Sunday, January 22, 2012


Start children off on the way they should go, and even when they are old they will not turn from it. ~ Proverbs 22:6

We are called to be and make disciples, and while young people are certainly not the only ones who need a Savior, the path toward a relationship with Christ begins the moment we come into this world. You may or may not be a parent, but you absolutely have the power to make a positive difference in the lives of children. The influence we have as adults is indisputable; meaning, we don't get to choose if we have influence or not - we just do. However, the impact of that influence is well within our power.

I want my daughters to know I love God, their mother, them, and all people. I want them to know I will fail, miserably at times, at demonstrating this on a consistent basis. I want them to know the grace provided to us through Jesus covers it all, and I can only hope to demonstrate a mere fraction of this grace to others. So, I ask myself consistently if I am doing what I claim to believe. And, if I am not, I ask myself consistently what I should say and do differently to avoid the laziness and hypocrisy that's so easy to return to.

My testimony is similar to many others I know. Regardless of how we come to know Jesus Christ as our Lord and Savior, it seems as though nearly all of us never know we need a Savior until we know how broken we are. And, we seem to never know how broken we are until we stumble and fall on our own - usually over and over and over again. The hardest lessons are the ones we have to learn ourselves. While we hope for shortcuts, there are none.

I want my children to obey and be safe. I don't want my children to resist and feel pain. But, you know, they will, and we have to let them. Encouraging disobedience and unsafe behavior is not the same as recognizing the reality it will and typically even needs to happen. That, in the end, is what trusting God is all about: We can't do it ourselves, but instead need Him, and He knows best - always.

I'm sure glad He's my Dad.

Monday, January 16, 2012


I wish we talked about grace as much as we talked about sin.

I mean, we're obsessed with sin. We rank people according to how bad we think their sins are and how much or how little we believe they are convicted by their sins. We speak of loving the sinner but hating the sin. And, we're reminded that if there was no sin, there would be no need for a Savior. But, that's really the point, isn't it? There is a Savior.

Spending so much of our time talking about sin distracts from and even makes light of the fact that grace actually exists and it is powerful beyond measure. In our distorted sense of reality, that world of human frailty and brokenness, we believe that if we stop talking about sin we'll sin more and not understand the need for a Savior.

No matter how much we talk about it and no matter how often and how hard we try, we can't wash the sin away. We will never be able to get the sin out, off, away. It'll keep coming back - no, strike that - it'll never go away. Our obsession with sin is simply another demonstration of our desire for control, our belief that we can actually do something about it.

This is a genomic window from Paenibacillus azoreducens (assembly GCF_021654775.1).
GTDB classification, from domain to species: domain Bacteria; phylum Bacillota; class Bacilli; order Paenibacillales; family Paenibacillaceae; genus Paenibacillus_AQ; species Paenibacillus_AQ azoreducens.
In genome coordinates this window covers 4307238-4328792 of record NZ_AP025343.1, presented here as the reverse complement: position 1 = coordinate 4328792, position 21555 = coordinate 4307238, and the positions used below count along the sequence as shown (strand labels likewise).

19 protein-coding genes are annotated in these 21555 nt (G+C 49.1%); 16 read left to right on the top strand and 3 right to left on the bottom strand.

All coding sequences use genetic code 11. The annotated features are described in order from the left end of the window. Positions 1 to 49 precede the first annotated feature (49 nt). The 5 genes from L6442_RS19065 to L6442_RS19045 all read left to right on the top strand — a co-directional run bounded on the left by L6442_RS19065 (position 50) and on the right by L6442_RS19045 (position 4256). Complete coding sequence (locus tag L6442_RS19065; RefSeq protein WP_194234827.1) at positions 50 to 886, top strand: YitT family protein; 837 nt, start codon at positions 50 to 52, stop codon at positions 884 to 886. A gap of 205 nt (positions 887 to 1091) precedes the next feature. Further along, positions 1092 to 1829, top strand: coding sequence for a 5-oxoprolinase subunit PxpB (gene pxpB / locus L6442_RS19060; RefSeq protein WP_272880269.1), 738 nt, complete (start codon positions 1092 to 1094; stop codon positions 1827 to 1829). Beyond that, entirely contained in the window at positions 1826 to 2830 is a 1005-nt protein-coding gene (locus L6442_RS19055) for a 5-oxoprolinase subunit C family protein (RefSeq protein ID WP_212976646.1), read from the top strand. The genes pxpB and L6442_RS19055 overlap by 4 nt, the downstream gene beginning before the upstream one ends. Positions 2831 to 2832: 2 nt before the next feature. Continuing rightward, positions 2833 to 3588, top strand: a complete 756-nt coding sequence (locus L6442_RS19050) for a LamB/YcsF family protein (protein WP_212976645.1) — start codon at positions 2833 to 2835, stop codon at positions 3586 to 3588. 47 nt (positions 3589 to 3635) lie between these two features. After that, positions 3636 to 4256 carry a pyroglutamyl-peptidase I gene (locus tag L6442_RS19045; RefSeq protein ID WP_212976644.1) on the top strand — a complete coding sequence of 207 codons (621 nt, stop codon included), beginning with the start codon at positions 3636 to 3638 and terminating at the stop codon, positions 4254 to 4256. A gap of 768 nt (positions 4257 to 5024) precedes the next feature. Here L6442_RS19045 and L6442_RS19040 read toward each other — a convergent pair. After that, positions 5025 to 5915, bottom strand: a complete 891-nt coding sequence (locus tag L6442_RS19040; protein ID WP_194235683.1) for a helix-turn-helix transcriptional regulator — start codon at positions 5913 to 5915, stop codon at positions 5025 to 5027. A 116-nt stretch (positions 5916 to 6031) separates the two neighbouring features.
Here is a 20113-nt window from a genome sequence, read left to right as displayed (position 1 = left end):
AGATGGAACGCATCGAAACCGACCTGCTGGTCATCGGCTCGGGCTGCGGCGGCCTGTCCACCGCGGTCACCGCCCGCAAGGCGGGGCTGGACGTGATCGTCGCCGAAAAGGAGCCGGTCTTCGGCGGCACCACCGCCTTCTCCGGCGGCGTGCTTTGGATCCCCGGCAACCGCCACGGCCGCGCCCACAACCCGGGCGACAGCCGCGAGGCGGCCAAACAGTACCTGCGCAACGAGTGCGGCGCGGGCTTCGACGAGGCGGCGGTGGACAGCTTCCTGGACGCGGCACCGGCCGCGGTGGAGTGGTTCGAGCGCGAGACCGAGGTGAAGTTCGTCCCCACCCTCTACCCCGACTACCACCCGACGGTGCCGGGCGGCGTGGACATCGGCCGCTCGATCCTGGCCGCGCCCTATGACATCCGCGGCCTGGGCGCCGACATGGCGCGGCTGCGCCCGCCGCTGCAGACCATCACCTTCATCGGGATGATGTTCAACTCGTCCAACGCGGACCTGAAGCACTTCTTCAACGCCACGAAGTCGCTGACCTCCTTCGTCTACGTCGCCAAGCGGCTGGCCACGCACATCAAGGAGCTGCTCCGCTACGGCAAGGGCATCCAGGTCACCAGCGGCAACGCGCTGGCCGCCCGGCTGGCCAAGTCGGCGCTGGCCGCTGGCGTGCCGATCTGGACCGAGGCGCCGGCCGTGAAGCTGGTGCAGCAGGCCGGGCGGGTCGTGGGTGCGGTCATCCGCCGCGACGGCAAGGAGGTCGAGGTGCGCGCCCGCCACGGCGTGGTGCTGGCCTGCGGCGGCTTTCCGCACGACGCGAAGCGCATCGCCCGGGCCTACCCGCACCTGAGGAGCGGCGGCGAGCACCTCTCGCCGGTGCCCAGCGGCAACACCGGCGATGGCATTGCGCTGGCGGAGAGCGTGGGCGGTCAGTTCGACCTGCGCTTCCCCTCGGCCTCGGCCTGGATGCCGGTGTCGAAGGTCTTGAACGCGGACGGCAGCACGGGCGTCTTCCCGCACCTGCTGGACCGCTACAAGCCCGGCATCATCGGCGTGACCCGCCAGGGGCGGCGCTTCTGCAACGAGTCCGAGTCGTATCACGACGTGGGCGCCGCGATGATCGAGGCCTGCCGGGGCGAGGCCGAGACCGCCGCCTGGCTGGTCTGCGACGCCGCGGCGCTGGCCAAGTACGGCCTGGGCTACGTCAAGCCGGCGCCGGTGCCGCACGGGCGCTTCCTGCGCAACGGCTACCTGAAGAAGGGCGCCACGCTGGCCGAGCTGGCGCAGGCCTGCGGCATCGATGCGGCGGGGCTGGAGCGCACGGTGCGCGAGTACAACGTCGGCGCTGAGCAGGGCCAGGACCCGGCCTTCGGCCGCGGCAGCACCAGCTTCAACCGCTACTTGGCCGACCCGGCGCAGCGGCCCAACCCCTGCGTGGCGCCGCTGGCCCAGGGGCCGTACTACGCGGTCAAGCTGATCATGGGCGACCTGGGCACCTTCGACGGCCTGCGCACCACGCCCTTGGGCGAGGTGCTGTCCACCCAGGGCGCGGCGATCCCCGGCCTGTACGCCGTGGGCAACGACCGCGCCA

If we put as much energy into talking about grace as we did about sin, we could change the world. He loves us like no person can ever love a person - ever, now, and always. Love is what won, and love is what wins. Not love by our definition, ensnared by the trappings of our desire for control; rather, love by His definition, only giving and never taking.

I wish we talked about grace more than we talked about sin.

I wish all we talked about was grace.

I wish all we did was love.

I wish.

Sunday, January 1, 2012


Every year between Christmas Day and New Year's Day, our church, along with the sister churches and ministries associated with our family of churches, sponsors a conference called Faithwalkers. I've been able to attend three times now - once in 2007 in Missouri, once in 2009 in Nebraska, and once in 2011 in Colorado. It starts with an evening of worship and prayer, followed by three days (early morning until late night) of worship, prayer, messages, and seminars. Both mentally and physically, it is exhausting, overwhelming, challenging, and uplifting beyond measure.

Each time I've attended, I've left with something powerful to help me in my walk with Christ. The first time, it was focused a lot on myself and my passion for God. The second time, it was centered more on others and living out what God calls us to do. This most recent time, it is revolving primarily around my relationship with God.

I've invested a great deal of energy into working on things from an external perspective; meaning, I need to improve myself and my relationship with my family and friends and others, and I need to play an active role in promoting a positive relationship between others. While this is true, and worthy of my time, I feel I haven't concentrated enough on developing my relationship with God. All blessings flow from this, and all I will take from this world is this; therefore, I know what I need to invest in the most.

And so I walk on with Him.